Can I Quit My Job?

By | May 27, 2014

Quit JobUnless you landed your dream career the first time you applied for a job, everyone has asked this question at some point.  It doesn’t matter whether you work as a high-paid lawyer or a minimum-wage sales clerk: if you’ve ever worked for someone else, you’ve felt the frustration of being under someone else’s control, and you’ve wondered whether you can just leave it all behind for something better.

The answer to this question is two-fold.  Yes, you can quit your job – but no, you probably can’t quit your job right now.  After all, if you could quit your job with no regrets and no worries, you probably would already have done it.  Unfortunately, the only real ways to quit your job without any kind of preparation are to win the lottery, or to suddenly come into a large inheritance.  If you aren’t lucky enough for a sudden windfall, though, don’t worry.  You may not be able to quit your job now, but what you can do now is to start implementing strategies that will let you quit your job soon.

Figure out what you want to do

Some people want to quit their jobs to pursue a passion professionally.  Some want to spend more time with their family.  Other people genuinely just want to spend their time playing video games on their couch.  Any of these wishes is possible, but every one of them requires work up front.

If you’re quitting your job to pursue a passion, you have to do two things: pursue that passion with everything you have, and find a way to make that passion start paying the bills.  If you’re an artist, it could be as simple as doing caricatures in a tourist hotspot on the weekends; if you’re a writer, you could start doing web copy part time.  The key thing is to find more time to pursue your passion until you’ve established yourself as someone who should be paid for it on your own terms.  Making your passion start working for you, even in small ways, accomplishes two things: first, it keeps you in practice, and second, it takes some of the financial pressure off your regular job so that you can take a little extra time every week to explore the opportunities that will let you make your living doing something you love.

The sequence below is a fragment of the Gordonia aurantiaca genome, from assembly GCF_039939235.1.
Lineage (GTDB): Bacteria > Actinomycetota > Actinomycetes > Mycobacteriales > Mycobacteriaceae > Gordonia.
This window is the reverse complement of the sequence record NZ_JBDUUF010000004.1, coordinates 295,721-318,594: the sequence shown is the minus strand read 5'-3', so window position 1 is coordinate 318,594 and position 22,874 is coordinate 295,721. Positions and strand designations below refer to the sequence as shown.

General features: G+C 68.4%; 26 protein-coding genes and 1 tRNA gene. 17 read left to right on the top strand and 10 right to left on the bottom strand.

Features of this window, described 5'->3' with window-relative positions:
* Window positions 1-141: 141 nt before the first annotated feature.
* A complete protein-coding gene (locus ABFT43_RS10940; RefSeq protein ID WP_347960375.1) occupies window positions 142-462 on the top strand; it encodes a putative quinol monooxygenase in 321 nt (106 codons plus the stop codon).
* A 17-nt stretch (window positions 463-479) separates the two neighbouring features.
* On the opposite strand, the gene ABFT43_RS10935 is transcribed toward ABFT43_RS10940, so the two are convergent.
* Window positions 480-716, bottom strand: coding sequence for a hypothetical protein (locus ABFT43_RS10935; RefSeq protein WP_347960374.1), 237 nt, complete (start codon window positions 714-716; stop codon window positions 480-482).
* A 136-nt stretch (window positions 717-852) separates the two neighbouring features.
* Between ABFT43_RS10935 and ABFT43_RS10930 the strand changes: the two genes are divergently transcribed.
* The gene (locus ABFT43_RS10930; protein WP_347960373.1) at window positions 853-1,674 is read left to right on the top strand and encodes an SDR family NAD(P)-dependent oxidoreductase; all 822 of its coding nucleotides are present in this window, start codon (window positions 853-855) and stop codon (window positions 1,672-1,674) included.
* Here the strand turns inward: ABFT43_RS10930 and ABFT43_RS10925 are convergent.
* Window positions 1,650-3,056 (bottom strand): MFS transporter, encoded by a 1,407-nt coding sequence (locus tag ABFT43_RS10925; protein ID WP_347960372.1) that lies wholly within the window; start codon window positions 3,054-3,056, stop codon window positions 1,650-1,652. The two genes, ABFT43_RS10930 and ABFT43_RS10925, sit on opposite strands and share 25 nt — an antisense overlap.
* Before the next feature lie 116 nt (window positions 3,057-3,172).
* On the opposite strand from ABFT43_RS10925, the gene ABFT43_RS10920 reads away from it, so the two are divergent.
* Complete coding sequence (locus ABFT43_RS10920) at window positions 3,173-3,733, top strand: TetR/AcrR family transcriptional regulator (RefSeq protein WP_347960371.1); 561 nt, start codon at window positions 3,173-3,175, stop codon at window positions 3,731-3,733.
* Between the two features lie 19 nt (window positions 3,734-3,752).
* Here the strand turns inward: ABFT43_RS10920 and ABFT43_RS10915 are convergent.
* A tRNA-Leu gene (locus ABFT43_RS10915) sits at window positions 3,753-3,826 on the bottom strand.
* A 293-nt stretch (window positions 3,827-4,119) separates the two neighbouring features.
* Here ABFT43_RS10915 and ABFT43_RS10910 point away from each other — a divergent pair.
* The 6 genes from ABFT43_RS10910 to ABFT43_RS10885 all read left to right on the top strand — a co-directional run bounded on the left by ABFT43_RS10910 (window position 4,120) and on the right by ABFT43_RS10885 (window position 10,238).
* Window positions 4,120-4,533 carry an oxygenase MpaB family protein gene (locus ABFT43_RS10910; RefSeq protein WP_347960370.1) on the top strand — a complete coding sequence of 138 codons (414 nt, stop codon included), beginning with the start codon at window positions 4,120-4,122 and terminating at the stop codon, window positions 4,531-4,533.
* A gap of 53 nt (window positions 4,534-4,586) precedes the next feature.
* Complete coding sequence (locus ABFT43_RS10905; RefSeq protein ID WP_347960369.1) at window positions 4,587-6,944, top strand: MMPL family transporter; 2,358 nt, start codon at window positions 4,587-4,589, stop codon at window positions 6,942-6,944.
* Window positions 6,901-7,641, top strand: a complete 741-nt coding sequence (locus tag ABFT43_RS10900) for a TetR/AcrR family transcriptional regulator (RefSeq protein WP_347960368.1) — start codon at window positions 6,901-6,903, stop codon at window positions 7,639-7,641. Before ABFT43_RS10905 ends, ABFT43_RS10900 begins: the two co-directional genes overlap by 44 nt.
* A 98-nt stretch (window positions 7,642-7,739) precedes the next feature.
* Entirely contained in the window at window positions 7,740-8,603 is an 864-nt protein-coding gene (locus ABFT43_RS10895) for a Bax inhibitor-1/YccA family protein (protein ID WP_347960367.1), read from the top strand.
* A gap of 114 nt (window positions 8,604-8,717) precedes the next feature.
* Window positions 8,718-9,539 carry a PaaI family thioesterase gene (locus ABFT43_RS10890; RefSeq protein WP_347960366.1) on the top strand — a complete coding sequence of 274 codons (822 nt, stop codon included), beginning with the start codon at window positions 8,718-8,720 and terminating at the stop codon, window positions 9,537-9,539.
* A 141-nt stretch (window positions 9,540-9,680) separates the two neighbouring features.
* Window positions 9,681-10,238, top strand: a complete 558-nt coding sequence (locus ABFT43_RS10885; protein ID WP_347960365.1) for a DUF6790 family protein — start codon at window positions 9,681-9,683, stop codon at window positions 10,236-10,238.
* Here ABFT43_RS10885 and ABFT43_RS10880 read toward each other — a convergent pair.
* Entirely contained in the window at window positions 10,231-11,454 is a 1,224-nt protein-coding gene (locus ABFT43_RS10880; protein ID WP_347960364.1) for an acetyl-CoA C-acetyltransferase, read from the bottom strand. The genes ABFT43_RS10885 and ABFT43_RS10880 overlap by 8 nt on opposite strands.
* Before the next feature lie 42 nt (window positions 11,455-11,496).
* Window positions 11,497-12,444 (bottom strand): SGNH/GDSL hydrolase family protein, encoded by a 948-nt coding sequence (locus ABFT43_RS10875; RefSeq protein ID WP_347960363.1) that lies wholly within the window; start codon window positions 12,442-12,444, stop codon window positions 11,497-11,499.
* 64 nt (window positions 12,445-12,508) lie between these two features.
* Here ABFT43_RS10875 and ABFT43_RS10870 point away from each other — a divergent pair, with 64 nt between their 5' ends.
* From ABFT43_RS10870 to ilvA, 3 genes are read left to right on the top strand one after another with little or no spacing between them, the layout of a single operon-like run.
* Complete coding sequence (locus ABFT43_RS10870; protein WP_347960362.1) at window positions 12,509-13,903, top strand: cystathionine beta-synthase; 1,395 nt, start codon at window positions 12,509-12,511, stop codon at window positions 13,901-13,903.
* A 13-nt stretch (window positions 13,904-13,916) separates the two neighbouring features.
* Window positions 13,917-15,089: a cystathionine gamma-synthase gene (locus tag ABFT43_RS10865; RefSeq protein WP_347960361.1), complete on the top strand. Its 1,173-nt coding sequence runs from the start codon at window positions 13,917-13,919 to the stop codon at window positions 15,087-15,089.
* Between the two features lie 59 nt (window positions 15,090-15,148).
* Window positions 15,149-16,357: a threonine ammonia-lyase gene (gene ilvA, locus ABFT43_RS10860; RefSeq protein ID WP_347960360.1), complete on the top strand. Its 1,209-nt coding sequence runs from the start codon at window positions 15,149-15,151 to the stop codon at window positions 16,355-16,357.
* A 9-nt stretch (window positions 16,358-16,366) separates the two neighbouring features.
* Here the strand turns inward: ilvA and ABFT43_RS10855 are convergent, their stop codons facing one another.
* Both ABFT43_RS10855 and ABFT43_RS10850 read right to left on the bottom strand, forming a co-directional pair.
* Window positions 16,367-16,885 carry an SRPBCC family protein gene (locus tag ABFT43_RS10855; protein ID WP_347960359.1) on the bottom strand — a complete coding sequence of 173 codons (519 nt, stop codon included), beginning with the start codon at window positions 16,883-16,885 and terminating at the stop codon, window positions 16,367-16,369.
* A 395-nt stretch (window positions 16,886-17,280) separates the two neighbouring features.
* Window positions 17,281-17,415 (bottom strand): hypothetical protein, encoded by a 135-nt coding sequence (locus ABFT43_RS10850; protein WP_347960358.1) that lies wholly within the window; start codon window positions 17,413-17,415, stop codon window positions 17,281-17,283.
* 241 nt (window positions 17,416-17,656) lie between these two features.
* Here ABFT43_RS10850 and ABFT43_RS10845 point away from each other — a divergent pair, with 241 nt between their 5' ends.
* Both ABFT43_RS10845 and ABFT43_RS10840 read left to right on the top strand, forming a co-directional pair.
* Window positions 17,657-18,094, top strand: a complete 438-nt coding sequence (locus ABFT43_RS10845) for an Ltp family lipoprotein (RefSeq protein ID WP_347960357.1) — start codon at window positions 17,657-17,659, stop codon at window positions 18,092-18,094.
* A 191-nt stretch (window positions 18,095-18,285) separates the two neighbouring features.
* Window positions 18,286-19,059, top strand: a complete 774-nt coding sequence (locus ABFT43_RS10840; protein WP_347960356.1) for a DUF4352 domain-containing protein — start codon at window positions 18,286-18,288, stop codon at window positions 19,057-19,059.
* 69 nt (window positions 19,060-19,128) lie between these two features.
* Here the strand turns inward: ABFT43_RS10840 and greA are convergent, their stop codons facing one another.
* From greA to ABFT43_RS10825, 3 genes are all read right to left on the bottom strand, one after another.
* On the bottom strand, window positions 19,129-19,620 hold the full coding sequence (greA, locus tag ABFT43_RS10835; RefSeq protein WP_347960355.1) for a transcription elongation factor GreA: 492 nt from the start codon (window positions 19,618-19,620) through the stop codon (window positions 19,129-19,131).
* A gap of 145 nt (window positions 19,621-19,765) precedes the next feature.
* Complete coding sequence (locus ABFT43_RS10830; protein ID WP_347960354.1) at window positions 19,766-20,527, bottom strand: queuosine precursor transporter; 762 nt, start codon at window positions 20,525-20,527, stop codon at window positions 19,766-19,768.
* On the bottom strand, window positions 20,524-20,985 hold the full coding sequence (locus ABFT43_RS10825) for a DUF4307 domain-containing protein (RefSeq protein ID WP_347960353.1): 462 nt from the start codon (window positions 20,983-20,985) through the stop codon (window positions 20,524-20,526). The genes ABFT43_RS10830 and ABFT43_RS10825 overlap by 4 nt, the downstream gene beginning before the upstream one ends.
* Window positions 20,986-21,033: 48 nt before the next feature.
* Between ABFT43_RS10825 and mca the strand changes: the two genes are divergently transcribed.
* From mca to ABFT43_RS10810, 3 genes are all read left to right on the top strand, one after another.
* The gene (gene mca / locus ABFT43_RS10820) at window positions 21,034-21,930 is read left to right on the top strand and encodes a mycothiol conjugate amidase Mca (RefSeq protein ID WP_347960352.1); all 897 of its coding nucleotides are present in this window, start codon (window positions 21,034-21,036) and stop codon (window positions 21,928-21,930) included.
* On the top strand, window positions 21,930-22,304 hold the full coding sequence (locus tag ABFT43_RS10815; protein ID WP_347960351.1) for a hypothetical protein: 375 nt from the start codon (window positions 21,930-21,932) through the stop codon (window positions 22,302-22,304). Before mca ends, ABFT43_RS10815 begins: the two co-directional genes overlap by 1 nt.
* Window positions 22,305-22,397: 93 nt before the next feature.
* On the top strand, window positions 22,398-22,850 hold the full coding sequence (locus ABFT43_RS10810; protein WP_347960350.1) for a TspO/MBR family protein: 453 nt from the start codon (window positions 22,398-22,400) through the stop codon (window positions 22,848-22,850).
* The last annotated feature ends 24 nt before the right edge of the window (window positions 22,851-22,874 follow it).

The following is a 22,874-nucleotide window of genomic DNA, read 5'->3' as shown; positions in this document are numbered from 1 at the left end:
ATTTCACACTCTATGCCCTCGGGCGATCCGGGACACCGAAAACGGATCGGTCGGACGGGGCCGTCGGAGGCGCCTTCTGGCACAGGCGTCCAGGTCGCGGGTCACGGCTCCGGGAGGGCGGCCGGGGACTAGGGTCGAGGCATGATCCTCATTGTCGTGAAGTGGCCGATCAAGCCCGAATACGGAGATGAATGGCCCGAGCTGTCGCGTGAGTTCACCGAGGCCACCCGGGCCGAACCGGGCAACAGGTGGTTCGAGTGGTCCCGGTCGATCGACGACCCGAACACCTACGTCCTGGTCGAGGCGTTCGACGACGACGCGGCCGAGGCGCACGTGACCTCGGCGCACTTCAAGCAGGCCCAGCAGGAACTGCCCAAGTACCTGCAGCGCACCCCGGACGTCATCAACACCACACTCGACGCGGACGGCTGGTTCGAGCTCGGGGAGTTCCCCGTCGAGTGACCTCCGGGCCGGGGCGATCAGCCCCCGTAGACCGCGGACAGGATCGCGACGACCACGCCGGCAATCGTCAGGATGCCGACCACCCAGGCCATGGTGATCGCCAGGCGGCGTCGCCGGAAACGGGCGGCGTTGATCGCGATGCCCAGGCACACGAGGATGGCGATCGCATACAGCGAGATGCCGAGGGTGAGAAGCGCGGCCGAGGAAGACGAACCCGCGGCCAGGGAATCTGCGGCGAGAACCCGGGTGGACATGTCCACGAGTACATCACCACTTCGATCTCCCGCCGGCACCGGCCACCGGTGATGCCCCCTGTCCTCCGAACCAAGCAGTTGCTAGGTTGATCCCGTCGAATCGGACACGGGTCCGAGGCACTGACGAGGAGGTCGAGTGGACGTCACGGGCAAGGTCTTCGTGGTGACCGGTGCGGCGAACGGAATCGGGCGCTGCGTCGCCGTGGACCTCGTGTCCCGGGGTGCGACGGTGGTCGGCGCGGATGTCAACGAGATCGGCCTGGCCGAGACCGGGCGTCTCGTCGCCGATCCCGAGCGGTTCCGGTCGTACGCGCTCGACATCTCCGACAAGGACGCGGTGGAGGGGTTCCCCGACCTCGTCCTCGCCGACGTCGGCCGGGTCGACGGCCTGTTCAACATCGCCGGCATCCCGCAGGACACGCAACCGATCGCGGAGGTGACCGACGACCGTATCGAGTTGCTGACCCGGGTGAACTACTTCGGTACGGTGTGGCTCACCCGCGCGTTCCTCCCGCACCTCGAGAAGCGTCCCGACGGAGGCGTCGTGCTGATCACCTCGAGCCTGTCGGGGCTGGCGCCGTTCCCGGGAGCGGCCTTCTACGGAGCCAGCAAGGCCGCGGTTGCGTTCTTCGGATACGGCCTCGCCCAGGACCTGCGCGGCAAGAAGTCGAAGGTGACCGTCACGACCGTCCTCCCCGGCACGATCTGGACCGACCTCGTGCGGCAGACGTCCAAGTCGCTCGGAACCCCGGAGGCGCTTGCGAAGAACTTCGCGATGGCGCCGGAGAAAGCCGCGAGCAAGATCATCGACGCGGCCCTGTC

For the people who want to quit their jobs to have more time – either to spend it with their families or just to live at leisure – the strategy is slightly different.  The aim in this case is to find a way to start generating passive income, so that when you do quit your current job you aren’t just exchanging one 40-hour week for another.  The good news is that the internet gives everyone access to the tools they need to start generating passive income online.  The bad news is that reaching a point where your passive income is enough to live on takes a lot of dedication and hard work.

Start with what you have time for

If you’re trying to build a passive income through online sales and affiliate marketing, you’ll find there’s a lot to learn, and jumping in with both feet is a great way to spend a lot of money without learning any real skills.  Find a reputable affiliate marketing training program, like Wealthy Affiliates, pay the membership fee, and then settle in for the business of studying.  If you can’t devote every waking moment of your life to building your online business, that’s fine, but to be successful you do have to commit to spending at least a couple of hours a week learning.

Build up a savings

The first time your online business earns you more than a couple of bucks, you’ll want to get caught up in the success.  Clearly, this means you’ve made it: if the online business is starting to succeed, you can finally tell your old job what you think of it!

This is a really bad idea.

The beginning of your online business’s success isn’t your cue to quit your job: it’s your opportunity to set yourself up so that you never have to take another day job again.  If you leave your job without a safety net, you’re setting yourself up for failure, but if you spend the first few months of your online business’s success saving money and building yourself a financial buffer, when you do quit your job it will be with enough money squared away that you can spend some time experimenting with the creative risks that take an online business to the next level, without having to worry about whether a bad move will force you out of your apartment.  If you know that you have six months before you have to worry about bringing in another paycheck, then you have the freedom to spend your time and energy turning your business into something that will eventually earn you your living without your having to lift a finger.

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